In order to train students for ensemble playing as well as solo performance, the sightreading of duets and accompanied pieces should be included at every stage of a musician’s development. In this way students are encouraged not only to keep going rather than to hesitate or correct their mistakes, but also to hold their line while something else is going on musically, be it another player in duets, or a piano accompaniment. Playing with other musicians also encourages good counting habits and maintenance of a regular pulse. A further bonus is that when they’re sightreading duets with a teacher, students are given a tone quality to emulate – and poor intonation becomes more apparent than it might when they’re playing on their own.


Ideally, sightreading should be part of a student’s routine every time they take their instrument from its case, but too often teachers run out of time in a lesson and the sightreading gets left behind. If, along with technical work and pieces, one or two sightreading pieces are set for learning during the week, it only takes a very short time to hear the results at the next lesson. From the learner’s perspective, this may not take up too much of their practice time if the sightreading works are treated as ‘mini-pieces’ to be learnt in one week. While this approach entails more than the one-off playing of a new piece that students will be expected to give in exams, with a methodical approach they need only play the pieces as often as necessary to provide an accurate and musical performance in their next lesson. When approaching these mini-pieces they should remember the essentials of good sightreading:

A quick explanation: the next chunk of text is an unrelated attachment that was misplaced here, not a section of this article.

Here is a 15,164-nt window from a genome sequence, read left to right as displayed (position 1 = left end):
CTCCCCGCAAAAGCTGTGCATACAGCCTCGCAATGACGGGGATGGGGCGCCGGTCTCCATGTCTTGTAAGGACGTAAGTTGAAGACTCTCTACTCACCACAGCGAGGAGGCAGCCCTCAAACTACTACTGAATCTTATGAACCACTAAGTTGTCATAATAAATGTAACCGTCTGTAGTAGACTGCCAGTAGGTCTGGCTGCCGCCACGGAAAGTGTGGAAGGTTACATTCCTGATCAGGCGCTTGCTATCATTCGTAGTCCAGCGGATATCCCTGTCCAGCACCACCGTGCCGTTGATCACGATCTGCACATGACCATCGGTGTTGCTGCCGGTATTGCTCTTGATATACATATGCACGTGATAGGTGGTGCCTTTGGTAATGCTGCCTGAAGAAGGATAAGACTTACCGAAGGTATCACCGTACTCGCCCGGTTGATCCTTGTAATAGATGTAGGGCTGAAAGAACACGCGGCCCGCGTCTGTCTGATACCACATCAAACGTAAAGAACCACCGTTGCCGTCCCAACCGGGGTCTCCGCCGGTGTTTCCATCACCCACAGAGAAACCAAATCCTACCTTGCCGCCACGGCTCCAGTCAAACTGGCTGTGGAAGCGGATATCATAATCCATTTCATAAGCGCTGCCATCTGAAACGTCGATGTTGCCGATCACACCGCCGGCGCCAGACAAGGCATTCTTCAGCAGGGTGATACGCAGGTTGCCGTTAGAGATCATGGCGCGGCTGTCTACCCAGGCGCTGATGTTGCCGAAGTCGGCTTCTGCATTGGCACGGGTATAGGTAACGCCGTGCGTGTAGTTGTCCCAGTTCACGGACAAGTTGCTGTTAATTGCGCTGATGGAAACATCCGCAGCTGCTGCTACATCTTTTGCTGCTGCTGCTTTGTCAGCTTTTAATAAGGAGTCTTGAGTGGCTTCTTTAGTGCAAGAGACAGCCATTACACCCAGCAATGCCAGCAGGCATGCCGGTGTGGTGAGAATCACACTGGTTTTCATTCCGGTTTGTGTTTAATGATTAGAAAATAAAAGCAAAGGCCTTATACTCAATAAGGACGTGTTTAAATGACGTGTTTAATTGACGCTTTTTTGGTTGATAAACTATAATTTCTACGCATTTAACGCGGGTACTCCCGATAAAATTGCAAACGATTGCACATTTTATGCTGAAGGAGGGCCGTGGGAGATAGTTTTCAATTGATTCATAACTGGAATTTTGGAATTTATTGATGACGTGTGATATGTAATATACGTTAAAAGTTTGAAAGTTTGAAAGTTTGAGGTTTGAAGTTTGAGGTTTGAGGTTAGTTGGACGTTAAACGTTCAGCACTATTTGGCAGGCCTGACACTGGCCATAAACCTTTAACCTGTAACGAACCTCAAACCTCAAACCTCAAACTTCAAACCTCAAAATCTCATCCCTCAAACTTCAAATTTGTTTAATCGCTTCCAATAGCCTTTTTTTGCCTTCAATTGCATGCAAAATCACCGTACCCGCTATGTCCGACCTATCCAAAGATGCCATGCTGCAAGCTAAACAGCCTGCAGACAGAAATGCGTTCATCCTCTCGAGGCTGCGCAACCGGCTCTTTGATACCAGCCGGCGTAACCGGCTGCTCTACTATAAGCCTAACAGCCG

• Observe the time signature and tempo
  • Study the rhythm
  • Be aware of the key signature and the notes to which accidentals apply
  • Look for strings and positions
  • Identify shape and movement of phrases
  • Observe dynamics and articulation
  • Spot key and time signature changes while clapping, tapping or vocalising the rhythm

Not until the student is armed with this knowledge should they play the piece. Then they can play it as many times as it takes to learn it. This preparation will, with practice, become quicker. In time, a scan of the rhythms will highlight all the other elements until a good performance can be given on a first attempt – as the student will need to do in an exam or audition.

Playing a piece once after a brief 30-second glance is something that only the exam boards require, and to many people it is a quite unrealistic requirement during the early stages of learning, and has a detrimental effect on students’ attitudes to this skill. Examination sightreading tests are also often illogical and unmusical, lacking the repetition of melodic and rhythmic shapes so often found in established styles. There seems little value in just giving ‘practice tests’ without having first learnt how to approach the skill in the logical and methodical way outlined above.

Taking this lesson-by-lesson approach to sightreading should go some way to eliminating those ominous words: ‘Your exam date has come through – you’d better take a look at this sightreading book…’

John Kember is a composer and pedagogue based in London. He served as an ABRSM examiner for over 16 years

This article was first published in The Strad's September 2007 issue